Mining Gold in a Golden Legacy: the California African American Freedom Trail
By Rick Moss, M.A. Director/Chief Curator, African-American Library and Museum in Oakland and John William Templeton, editor, Our Roots Run Deep: the Black Experience in California, Vols. 1-4
Presented in California African American Freedom Trail: Economic, Educational and Preservation Strategies chaired by Susan Anderson at Pacific Coast Branch, American Historical Association, Aug. 5, 2017
Abstract: Although five million African American visitors come to the Golden State each year and two million live there, one million in the Los Angeles area alone, neither group is aware of the central role of blacks in California history. The California African American Freedom Trail is a sustained strategy using best practices from other states to reap the preservation, economic and educational benefits of that history. Panelists are a Commissioner on the State Historical Resources Commission and a member of its Cultural Diversity Committee. Although the state has a majority minority population, only one percent of registered landmarks are considered diverse.
The recognition of the black experience in California begins in 1510 in Spain when Garcia Ordonez Montalvo commits the word to writing for the first time as the island domain of the wealthy, beautiful “black as the ace of clubs” Queen Calafia ( Califia).
Two decades later, the first African to land in what is now the United States, Juan Garrido, would be second in command of Hernan Cortes’ expedition to find that island on the Pacific Coast in what we now call Baja California.
One hundred sixty five years agp, the first building built by blacks in San Francisco was the Athenian Literary Society and one hundred years ago, Delilah Beasley would write Negro Pioneers of California.
Fifty years ago, California would become the only state to recognize the death of Crispus Attucks as a state holiday–Black American Day on March 5.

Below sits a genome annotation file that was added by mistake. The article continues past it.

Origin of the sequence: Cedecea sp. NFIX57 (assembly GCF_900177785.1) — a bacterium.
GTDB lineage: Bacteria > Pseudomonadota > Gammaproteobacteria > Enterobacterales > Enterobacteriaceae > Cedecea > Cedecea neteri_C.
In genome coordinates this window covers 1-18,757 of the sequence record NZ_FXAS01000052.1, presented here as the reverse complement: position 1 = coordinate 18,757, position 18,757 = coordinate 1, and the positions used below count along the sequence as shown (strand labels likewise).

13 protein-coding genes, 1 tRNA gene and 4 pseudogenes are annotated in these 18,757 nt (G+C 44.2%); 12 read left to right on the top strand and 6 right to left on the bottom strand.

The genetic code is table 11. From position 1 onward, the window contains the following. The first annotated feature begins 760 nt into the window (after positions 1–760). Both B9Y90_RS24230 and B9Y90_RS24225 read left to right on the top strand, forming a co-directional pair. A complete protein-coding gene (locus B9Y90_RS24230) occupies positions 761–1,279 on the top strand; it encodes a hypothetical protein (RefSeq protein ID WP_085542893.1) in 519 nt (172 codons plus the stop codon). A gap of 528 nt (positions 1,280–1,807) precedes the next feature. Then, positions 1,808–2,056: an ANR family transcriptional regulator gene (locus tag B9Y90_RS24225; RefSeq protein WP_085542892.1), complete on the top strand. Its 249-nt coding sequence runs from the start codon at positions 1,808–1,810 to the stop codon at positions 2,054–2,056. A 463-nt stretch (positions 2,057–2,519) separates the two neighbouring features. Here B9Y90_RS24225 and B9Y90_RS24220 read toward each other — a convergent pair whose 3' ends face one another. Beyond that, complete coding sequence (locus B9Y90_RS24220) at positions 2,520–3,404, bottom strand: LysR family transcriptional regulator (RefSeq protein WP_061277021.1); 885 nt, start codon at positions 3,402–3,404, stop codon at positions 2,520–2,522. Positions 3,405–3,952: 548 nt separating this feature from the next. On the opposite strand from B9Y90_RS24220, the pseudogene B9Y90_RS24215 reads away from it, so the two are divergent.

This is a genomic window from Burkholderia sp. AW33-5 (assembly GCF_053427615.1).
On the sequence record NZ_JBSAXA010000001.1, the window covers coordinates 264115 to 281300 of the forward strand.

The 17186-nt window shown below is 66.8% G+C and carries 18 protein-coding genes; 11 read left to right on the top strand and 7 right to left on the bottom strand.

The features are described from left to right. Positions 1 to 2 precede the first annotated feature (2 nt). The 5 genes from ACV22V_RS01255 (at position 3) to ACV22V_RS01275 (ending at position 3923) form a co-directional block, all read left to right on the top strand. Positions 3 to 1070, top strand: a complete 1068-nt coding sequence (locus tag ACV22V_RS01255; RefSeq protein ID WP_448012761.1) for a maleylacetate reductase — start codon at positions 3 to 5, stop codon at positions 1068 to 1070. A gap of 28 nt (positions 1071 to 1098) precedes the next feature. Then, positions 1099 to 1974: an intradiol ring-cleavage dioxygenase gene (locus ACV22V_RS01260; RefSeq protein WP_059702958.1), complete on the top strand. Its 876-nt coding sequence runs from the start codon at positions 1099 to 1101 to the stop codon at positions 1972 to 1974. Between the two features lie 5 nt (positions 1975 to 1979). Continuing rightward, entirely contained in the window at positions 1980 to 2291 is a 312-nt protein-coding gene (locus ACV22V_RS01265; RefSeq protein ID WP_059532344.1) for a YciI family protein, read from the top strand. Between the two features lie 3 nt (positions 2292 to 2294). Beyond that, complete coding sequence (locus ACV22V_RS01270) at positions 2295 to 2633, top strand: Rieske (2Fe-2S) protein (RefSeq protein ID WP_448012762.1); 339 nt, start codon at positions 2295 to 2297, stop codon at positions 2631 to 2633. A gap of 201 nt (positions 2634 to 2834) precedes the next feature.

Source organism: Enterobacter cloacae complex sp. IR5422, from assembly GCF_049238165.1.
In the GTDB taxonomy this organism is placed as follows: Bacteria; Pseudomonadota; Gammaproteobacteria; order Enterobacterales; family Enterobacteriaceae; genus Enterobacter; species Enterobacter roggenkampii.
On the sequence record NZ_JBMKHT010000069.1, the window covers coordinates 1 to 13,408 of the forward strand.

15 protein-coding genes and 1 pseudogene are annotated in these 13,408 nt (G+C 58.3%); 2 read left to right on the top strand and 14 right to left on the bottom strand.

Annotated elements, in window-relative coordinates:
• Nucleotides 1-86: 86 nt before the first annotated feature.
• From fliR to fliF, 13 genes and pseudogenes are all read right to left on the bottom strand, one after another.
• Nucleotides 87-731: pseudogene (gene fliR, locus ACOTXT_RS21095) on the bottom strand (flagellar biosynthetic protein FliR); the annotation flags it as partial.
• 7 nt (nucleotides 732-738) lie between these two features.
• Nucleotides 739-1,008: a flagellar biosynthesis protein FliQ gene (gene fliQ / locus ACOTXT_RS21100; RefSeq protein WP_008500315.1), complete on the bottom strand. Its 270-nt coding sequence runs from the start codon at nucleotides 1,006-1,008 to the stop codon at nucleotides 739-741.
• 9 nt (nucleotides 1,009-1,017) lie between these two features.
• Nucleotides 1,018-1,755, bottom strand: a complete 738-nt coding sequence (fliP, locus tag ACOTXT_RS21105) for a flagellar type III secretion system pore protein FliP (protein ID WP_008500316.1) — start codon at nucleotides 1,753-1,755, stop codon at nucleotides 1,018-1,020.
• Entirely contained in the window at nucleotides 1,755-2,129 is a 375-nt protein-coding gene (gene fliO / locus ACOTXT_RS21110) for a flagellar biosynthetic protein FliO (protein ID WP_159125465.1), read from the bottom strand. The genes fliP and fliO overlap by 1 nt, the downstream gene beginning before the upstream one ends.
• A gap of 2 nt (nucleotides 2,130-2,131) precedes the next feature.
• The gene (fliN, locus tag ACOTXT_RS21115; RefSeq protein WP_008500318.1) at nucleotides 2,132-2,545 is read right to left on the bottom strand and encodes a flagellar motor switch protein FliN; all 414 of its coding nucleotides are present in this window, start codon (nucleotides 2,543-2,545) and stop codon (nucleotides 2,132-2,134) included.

Both authors have been active in historical research of the black experience for more than three decades, with the former having served as curator of both the California African American Museum in Exposition Park and founding chief curator of the African American Museum and Library in Oakland, and latter a leader in the Jackson Ward National Historic District in Richmond, VA before compiling the 1,400 page four volume anthology of the black experience in California between 1991 and 1998.
The National Park Service, steward of the nation’s history, has taken a much more aggressive role than state and local governments for the past 50 years to document and preserve California’s unique multi-lingual black heritage beginning with the Five Views project by Dr. Eleanor Mason Ramsey and the encyclopedic work of Ranger Guy Washington as regional coordinator of the Underground Railroad Network to Freedom. The current research on the Buffalo Soldiers in National Parks proposed Trail is the result of the dedication of Rangers Shelton Johnson in Yosemite and Frederick Penn at Presidio.
Prince Hall Grand Lodge of California, local historical societies in San Francisco, Oakland, Los Angeles and Fresno, the Friends of Col. Allensworth State Historical Park and authors William Loren Katz, Rudolph Lapp, W. Sherman Savage and James deT. Abajian laid a foundation of primary sources and Sue Bailey Thurman humanized the pioneers.
The Mayme Clayton and Casa de Rey Moro private museums have turned private collections into institutions. Bernard, Shirley and Kahlil Kinsey have demonstrated what individual collectors can do.
Despite all this documentation and limited placement of markers by volunteer groups, the scope of this history has been ignored in land use, education and tourism promotion by local leaders.
A highly fragmented random approach has 146 schools in the state named for African Americans but none named for the founder of California’s first public school, who was black.
With two million visitors having streamed into the Smithsonian National Museum of African American History and Culture, ironically led by the former director of the California African American Museum, in its first nine months, there is demonstrated pent-up demand for what is arguably a much more interesting narrative on themes which already resonate globally but have been whitewashed.
Much of the history is part of the most appealing tourist destinations in the world already. Kevin Epps’ documentary Black Rock pinpointed the hundreds of black prisoners at Alcratraz, where two million visit each year.